With oblique sidelongs the kid he was had, for several seconds, watched that other customer, modeling having become one of his primary strategies for deciphering the world outside his parents, a world that was vast and sharply alien now that he found himself noticing it. This other guy flipped through records as if they were extra large file cards, and did it quickly, the middle finger a flicking blur. Of a sudden he stopped, pulled out an album with a blue and darker blue cover with a picture of whomever and said to the seller “Has this got The Loneliest on it?” then turning the album so it rested against his forearm answered himself with an “Ah yes, thought so.” Meant nothing to the kid but seemed sufficiently out of joint to prick his intrigue and so he turned and delved.
Despite the quick lesson, that goddamn awkwardness rose in him with a flush and infected every movement, every moment, his fingers stiffening with hesitancy as he picked through the man’s stock, the rock section next to which he happened to be standing when he came in. A few names had a radio familiarity of course – he’d had AM favorites, like any kid, and every summer and into fall for the last few years a transistor had been taped to his handlebars (WROK, the spirit of the rock! Rockford..) – but, by a logical illogic that made perfect sense even as he couldn’t articulate it, he decided to forgo anything he’d heard of, not that that was much. For half the wooden crate, past dozens of curious unknowns, his fingers walked across the tops of albums as he awaited the one arresting cover that would cause him to stop and when it did it wasn’t name or image it was shape and color, rounded at the top like a tombstone and stoplight yellow. Love Sculpture, it said, Blues Helping, three dollars. He’d turned it on to his arm to check out the back cover but clearly that was show, all it did was double his ignorance and anyway this was the one he was going to buy and that was that.
As he crossed the asphalt floor to the seller’s corner, enclosed within his usual cloud of self-consciousness, some other element seemed to effervesce inside it, some kind of excited apprehension in the mix and not many years later he’d recognize it as bearing a great similarity to the purchase of a bag of weed, a hit of acid.
The five bucks his mom had given him – ‘You’re cut,’ she’d said, though she’d barely sold twice that amount’s worth yet – came out of his pocket in a sweated-up wrinkle and he held it out to the man, his heart beating faster than reason could explain. In expressionless silence the man took the record and jutted out his lower lip.
“You know these guys?” he asked, glancing up at the stick of midwest teen in front of him.
He stammered, “No..I..umm..,” something to that effect. A momentary gag of confusion overtook him; could it be that he wouldn’t be able to buy this album if he couldn’t answer with sufficient knowledge? Absurd but his brain was turning in its same old circles and this was a foreign land.
He was about to say ‘I like the shape’ when the other customer said “Oh man, Edmunds can really lay it down” to which the fat man said in his corrugated voice “Yeah, well, it was all laid down in single takes, you know that, right?”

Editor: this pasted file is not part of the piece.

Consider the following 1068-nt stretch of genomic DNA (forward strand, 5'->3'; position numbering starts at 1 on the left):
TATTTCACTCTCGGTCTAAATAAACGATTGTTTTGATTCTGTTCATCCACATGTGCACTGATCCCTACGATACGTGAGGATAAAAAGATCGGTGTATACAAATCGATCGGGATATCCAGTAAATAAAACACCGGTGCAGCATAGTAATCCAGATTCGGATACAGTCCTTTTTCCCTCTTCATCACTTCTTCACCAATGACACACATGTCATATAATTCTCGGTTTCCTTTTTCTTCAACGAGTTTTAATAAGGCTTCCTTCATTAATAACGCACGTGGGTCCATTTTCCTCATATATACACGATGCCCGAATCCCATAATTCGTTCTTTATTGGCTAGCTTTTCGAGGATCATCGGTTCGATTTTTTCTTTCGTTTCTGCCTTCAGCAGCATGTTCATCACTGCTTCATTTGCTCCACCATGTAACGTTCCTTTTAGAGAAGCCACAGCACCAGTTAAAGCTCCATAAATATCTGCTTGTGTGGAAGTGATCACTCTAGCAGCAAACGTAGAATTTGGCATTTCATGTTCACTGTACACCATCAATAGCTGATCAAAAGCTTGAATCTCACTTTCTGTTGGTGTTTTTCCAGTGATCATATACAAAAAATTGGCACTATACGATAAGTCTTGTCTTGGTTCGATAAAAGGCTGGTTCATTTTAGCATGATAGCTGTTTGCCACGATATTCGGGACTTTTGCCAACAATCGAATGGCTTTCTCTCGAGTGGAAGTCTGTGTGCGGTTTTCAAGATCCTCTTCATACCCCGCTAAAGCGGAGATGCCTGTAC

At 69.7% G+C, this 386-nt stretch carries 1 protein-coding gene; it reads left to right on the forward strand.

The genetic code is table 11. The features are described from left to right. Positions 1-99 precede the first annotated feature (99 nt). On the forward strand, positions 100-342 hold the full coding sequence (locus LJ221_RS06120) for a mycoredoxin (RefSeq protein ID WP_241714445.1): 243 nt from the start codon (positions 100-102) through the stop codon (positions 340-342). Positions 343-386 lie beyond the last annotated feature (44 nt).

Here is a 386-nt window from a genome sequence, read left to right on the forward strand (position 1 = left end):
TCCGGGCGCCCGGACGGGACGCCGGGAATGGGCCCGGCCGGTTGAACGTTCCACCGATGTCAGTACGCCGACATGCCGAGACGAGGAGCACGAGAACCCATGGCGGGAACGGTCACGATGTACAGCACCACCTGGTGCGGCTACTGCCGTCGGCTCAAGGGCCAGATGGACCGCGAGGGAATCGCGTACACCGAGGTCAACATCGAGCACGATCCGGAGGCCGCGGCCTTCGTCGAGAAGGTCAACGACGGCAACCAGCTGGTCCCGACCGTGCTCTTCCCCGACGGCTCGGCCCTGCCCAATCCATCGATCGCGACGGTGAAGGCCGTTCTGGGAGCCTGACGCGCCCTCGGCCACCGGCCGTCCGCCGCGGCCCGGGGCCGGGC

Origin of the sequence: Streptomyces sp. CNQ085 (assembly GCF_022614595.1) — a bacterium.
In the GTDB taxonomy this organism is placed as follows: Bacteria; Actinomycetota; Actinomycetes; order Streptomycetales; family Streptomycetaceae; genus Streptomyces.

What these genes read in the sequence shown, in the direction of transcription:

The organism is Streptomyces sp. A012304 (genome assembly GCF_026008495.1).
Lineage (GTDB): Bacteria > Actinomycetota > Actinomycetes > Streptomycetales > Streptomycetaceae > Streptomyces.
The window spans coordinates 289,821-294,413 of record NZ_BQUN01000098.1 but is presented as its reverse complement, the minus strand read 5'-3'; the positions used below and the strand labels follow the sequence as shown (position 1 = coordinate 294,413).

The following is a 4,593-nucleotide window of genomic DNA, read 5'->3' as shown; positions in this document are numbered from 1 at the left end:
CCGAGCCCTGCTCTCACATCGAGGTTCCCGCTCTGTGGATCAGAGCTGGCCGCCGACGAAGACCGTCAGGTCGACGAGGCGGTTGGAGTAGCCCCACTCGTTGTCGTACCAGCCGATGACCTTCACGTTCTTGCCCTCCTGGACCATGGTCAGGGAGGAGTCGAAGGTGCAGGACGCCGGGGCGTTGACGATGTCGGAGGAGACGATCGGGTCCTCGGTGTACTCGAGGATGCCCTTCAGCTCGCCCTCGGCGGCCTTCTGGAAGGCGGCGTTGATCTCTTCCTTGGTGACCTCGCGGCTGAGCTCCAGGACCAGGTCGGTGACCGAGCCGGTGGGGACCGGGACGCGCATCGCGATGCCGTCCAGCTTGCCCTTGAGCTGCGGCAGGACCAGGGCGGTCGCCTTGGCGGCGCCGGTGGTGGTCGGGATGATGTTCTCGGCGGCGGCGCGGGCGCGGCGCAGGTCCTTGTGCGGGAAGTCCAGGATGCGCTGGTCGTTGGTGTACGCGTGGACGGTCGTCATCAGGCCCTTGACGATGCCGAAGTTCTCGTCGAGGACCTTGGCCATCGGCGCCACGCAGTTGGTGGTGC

“You are shitting me,” came the reply, “man that is fucking amazing” and the two went back and forth a few more times and the kid heard the words ‘blues purist’ in there, heard ‘Freddy King,’ the tent had its own language and at some point during this the man had taken the five and given him back the record and his two bucks change and he had stepped outside the tent and was squinting at the cover in the summer sun. A sense of having gotten out alive was attended by an odd stomach thrill, it was rollercoasterish and he’d walked back over the drive-in bumps and gullies oblivious to vendors or heat.
That afternoon, after helping Mom unload the Impala, “The Stumble” had come charging off his rinky-dink Sears stereo with this wildly controlled impatience, it was merciless and wonderful and he’d stood in his cut-offs and T-shirt, sweat cooling on him, he’d stood there rigidly slackjawed, equally disbelieving and ecstatic. It was as if someone across the room had thrown a body-sized sheet of frozen adrenaline on him, it was like nothing he’d ever heard or even known existed and though he’s heard plenty to rival it since, and much in many ways that surpasses it, nothing’s ever quite felt like that again. By its very nature a virgin revelation, the god-seeing gist of that moment is irreclaimable, only a fool would not know that but only a fool would allow himself to quit trying to reclaim it. Hence the collection that weighs as much as the house that holds it, hence a life that forty-one years ago this summer found its central drive, everything else spins off that, has spun. Still has that record, filed in the den with rock. Blues LP but Love Sculpture’s next was classics on amphetamines so they weren’t, strictly speaking, blues. Therefore, et cetera, he doesn’t break them up. Fleetwood Mac same deal. Every archivist’s dilemma.
The screen comes up with the merest touch and he types ‘I’m sorry, not today. Would you like me to add you to my contact list? Let me know. Regards, Vinyl Lomax,’ words that could write themselves.
Rises, finishes his coffee, its coldness giving it a shuddering metal taste like rust made liquid. Let it sit that long it all becomes Taster’s Choice.
[feature photo by Owen Maercks]